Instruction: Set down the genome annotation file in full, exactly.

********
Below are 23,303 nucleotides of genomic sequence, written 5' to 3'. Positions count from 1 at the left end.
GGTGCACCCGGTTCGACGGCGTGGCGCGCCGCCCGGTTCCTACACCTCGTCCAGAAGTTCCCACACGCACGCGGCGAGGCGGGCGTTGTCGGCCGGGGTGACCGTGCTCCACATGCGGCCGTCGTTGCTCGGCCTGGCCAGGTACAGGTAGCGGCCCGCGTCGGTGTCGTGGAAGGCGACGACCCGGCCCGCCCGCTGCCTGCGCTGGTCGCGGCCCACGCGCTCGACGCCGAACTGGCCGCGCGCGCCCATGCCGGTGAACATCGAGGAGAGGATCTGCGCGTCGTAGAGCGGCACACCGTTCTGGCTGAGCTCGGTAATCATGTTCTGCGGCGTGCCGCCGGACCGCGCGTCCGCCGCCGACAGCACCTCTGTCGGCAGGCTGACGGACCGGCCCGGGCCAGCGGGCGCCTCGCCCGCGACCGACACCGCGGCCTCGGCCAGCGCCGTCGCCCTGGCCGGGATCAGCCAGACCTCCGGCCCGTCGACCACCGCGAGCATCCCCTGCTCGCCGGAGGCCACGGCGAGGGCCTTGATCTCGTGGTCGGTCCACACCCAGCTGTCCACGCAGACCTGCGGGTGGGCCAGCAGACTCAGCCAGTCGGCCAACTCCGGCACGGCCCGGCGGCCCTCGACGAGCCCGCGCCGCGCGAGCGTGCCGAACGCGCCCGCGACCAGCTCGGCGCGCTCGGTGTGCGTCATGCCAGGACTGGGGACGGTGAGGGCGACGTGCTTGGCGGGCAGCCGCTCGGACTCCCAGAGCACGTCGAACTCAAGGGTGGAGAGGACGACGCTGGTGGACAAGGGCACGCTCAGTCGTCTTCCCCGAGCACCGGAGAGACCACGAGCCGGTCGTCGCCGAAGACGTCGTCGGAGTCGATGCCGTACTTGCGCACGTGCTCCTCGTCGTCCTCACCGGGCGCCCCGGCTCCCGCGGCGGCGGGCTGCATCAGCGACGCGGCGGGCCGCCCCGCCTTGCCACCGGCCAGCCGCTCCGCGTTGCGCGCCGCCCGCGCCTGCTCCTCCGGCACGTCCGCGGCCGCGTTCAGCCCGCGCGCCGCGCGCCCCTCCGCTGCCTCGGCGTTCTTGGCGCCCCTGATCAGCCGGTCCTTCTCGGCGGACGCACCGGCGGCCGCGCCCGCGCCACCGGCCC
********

Below are 23,303 nucleotides of genomic sequence, written 5' to 3'. Positions count from 1 at the left end.
GGTGCACCCGGTTCGACGGCGTGGCGCGCCGCCCGGTTCCTACACCTCGTCCAGAAGTTCCCACACGCACGCGGCGAGGCGGGCGTTGTCGGCCGGGGTGACCGTGCTCCACATGCGGCCGTCGTTGCTCGGCCTGGCCAGGTACAGGTAGCGGCCCGCGTCGGTGTCGTGGAAGGCGACGACCCGGCCCGCCCGCTGCCTGCGCTGGTCGCGGCCCACGCGCTCGACGCCGAACTGGCCGCGCGCGCCCATGCCGGTGAACATCGAGGAGAGGATCTGCGCGTCGTAGAGCGGCACACCGTTCTGGCTGAGCTCGGTAATCATGTTCTGCGGCGTGCCGCCGGACCGCGCGTCCGCCGCCGACAGCACCTCTGTCGGCAGGCTGACGGACCGGCCCGGGCCAGCGGGCGCCTCGCCCGCGACCGACACCGCGGCCTCGGCCAGCGCCGTCGCCCTGGCCGGGATCAGCCAGACCTCCGGCCCGTCGACCACCGCGAGCATCCCCTGCTCGCCGGAGGCCACGGCGAGGGCCTTGATCTCGTGGTCGGTCCACACCCAGCTGTCCACGCAGACCTGCGGGTGGGCCAGCAGACTCAGCCAGTCGGCCAACTCCGGCACGGCCCGGCGGCCCTCGACGAGCCCGCGCCGCGCGAGCGTGCCGAACGCGCCCGCGACCAGCTCGGCGCGCTCGGTGTGCGTCATGCCAGGACTGGGGACGGTGAGGGCGACGTGCTTGGCGGGCAGCCGCTCGGACTCCCAGAGCACGTCGAACTCAAGGGTGGAGAGGACGACGCTGGTGGACAAGGGCACGCTCAGTCGTCTTCCCCGAGCACCGGAGAGACCACGAGCCGGTCGTCGCCGAAGACGTCGTCGGAGTCGATGCCGTACTTGCGCACGTGCTCCTCGTCGTCCTCACCGGGCGCCCCGGCTCCCGCGGCGGCGGGCTGCATCAGCGACGCGGCGGGCCGCCCCGCCTTGCCACCGGCCAGCCGCTCCGCGTTGCGCGCCGCCCGCGCCTGCTCCTCCGGCACGTCCGCGGCCGCGTTCAGCCCGCGCGCCGCGCGCCCCTCCGCTGCCTCGGCGTTCTTGGCGCCCCTGATCAGCCGGTCCTTCTCGGCGGACGCACCGGCGGCCGCGCCCGCGCCACCGGCCC